Elsevier Econ
Feb 19, 2012

There is a growing boycott of academic journal holding company Elsevier, initiated by no less than Fields Medal recipient Timothy Gowers. I had never thought deeply about the way journals work, but it is a bit ridiculous. Academics pay journals to submit content, and academics edit (referee) other people's submitted content for free. The journals then charge libraries for access to the content, which they didn't create or edit. Moreover, academics lose the copyright to their articles, and are paid no royalties as would be standard in the publishing industry. The main value added of the journal companies is presumably maintaining a database of articles. For this, companies like Elsevier rake in huge profits. Here is a list of Elsevier economics journals, including some fairly prestigious names:

Accounting, Organizations and Society
Agricultural Economics
Business Horizons
China Economic Review
Communist and Post-Communist Studies
Ecological Economics
Economic Modelling
Economic Systems
Economics and Human Biology
Economics Letters
Economics of Education Review
Emerging Markets Review
Energy Economics
European Economic Review
European Journal of Political Economy
Explorations in Economic History
Finance Research Letters
Food Policy
Games and Economic Behavior
Global Finance Journal
Information Economics and Policy
Insurance Mathematics and Economics
International Journal of Accounting
International Journal of Forecasting
International Journal of Industrial Organization
International Review of Economics and Finance
International Review of Financial Analysis
International Review of Law and Economics
Japan and the World Economy
Journal of Accounting and Economics
Journal of Accounting and Public Policy
Journal of Asian Economics
Journal of Banking and Finance
Journal of Business Research
Journal of Business Venturing
Journal of Comparative Economics
Journal of Corporate Finance
Journal of Development Economics
Journal of Econometrics
Journal of Economic Behavior and Organization
Journal of Economic Dynamics and Control
Journal of Economic Psychology
Journal of Economic Theory
Journal of Economics and Business
Journal of Empirical Finance
Journal of Environmental Economics and Management
Journal of Financial Economics
Journal of Financial Intermediation
Journal of Financial Markets
Journal of Financial Stability
Journal of Forestry Economics
Journal of Health Economics
Journal of Housing Economics
Journal of International Economics
Journal of International Financial Markets, Institutions & Money
Journal of International Money and Finance
Journal of Macroeconomics
Journal of Mathematical Economics
Journal of Monetary Economics
Journal of Multinational Financial Management
Journal of Policy Modeling
Journal of Public Economics
Journal of Socio-Economics
Journal of the Japanese and International Economies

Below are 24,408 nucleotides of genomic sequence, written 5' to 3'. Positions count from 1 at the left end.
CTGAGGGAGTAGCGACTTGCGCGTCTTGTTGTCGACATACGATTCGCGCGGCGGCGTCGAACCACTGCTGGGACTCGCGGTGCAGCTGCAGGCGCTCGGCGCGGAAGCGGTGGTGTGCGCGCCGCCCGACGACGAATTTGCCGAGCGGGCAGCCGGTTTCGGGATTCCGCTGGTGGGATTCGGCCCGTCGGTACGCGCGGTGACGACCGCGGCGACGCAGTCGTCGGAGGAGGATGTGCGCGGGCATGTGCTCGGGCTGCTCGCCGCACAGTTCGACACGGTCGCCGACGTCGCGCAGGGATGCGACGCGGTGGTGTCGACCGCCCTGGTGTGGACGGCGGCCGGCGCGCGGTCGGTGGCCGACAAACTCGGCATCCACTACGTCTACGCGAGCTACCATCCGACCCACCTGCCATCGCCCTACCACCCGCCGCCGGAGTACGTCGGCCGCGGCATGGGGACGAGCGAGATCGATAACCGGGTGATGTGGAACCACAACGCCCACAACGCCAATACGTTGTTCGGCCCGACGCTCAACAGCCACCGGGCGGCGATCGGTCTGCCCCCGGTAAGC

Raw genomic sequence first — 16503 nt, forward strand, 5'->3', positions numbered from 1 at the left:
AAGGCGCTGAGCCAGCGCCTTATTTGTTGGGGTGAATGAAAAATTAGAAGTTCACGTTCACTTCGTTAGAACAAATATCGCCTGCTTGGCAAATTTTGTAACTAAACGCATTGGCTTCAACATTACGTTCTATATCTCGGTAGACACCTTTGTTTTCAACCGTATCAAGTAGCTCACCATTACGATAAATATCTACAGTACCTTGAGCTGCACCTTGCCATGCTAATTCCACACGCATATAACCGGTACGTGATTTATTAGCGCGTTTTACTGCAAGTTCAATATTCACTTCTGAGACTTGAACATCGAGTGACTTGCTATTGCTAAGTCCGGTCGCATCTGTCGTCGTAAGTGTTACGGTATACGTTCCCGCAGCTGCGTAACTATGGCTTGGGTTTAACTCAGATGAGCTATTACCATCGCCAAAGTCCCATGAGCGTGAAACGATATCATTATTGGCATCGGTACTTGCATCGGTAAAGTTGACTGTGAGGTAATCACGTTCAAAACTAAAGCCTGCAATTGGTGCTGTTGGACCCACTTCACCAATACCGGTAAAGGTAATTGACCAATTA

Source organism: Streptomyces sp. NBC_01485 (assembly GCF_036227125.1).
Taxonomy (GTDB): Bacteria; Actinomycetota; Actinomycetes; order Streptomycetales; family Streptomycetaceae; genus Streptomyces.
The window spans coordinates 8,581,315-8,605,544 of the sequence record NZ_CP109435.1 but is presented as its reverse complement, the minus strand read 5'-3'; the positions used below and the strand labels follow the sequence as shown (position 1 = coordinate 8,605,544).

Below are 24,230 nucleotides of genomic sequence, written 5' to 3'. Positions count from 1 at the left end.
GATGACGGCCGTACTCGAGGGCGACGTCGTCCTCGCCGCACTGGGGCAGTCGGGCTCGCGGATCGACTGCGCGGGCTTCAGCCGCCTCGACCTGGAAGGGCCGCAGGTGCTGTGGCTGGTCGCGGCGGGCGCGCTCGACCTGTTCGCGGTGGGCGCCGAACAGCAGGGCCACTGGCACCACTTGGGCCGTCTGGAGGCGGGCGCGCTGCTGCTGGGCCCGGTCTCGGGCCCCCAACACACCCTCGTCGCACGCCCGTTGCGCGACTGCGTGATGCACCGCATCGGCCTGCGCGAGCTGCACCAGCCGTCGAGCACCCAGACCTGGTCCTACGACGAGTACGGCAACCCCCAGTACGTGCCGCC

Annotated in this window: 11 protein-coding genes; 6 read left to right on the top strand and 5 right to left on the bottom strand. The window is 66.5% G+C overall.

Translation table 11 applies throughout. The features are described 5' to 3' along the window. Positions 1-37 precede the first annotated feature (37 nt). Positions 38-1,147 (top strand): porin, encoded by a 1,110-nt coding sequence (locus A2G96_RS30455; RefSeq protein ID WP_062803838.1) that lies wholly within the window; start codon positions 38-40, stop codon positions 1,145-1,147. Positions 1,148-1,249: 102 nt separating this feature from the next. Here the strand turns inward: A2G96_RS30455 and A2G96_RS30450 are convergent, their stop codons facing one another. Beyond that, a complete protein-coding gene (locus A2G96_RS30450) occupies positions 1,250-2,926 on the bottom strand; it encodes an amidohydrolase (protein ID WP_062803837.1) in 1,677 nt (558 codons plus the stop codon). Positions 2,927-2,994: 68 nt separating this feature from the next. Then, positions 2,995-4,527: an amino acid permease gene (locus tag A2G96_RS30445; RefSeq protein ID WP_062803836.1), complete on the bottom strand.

Journal of Urban Economics
Labour Economics
Mathematical Social Sciences
North-American Journal of Economics and Finance
Pacific-Basin Finance Journal
Quarterly Review of Economics and Finance
Regional Science and Urban Economics
Research in Economics
Research in International Business and Finance
Research Policy
Resource and Energy Economics
Resources Policy
Review of Economic Dynamics
Review of Financial Economics
Structural Change and Economic Dynamics
Utilities Policy
World Development

2 Responses to “Elsevier Econ”

  1. Petek says:

    I work on a daily basis with a lot of online publishers to acquire permission and copyrights*, I can say that I've thought about the issue in these terms:

    Authors forgo the right to hold copyright and have the publisher protect against plagiarism for free and for indefinitely (ok, more like 95 years or something). So I don't think that Journals have to be involved in writing the article but they are the keeper of intellectual property.

    Regarding "paying to get published". There a lot of deadlines, and formats to be met in the process of publishing. And authors often fail to meet those deadlines and formats. I'm sure that publishers had to instate these fees to safeguard against time/labor spent(in copyediting and production) and external specialists they have to hire to finish the publication. Fees usually count against your royalties.

    What's wrong with Elsevier making profits? Or are you angry that authors aren't earning from publications.
    *Elsevier has the easiest and most efficient method of granting permissions. I love them for that. It's called Rightslink Copyright Clearance Center

    • veryshuai says:

      Good points. I don't understand how Elsevier protects against plagiarism. Since there are no royalties involved, authors have an interest in making their work as easy to read as possible. Most academics would prefer to hold an ungated version of their papers on their websites (I think). The reason that Elsevier makes you get permissions and such is because it is in Elsevier's interest to make people pay for access. Academics want to be cited, so they like it when their work gets quoted elsewhere.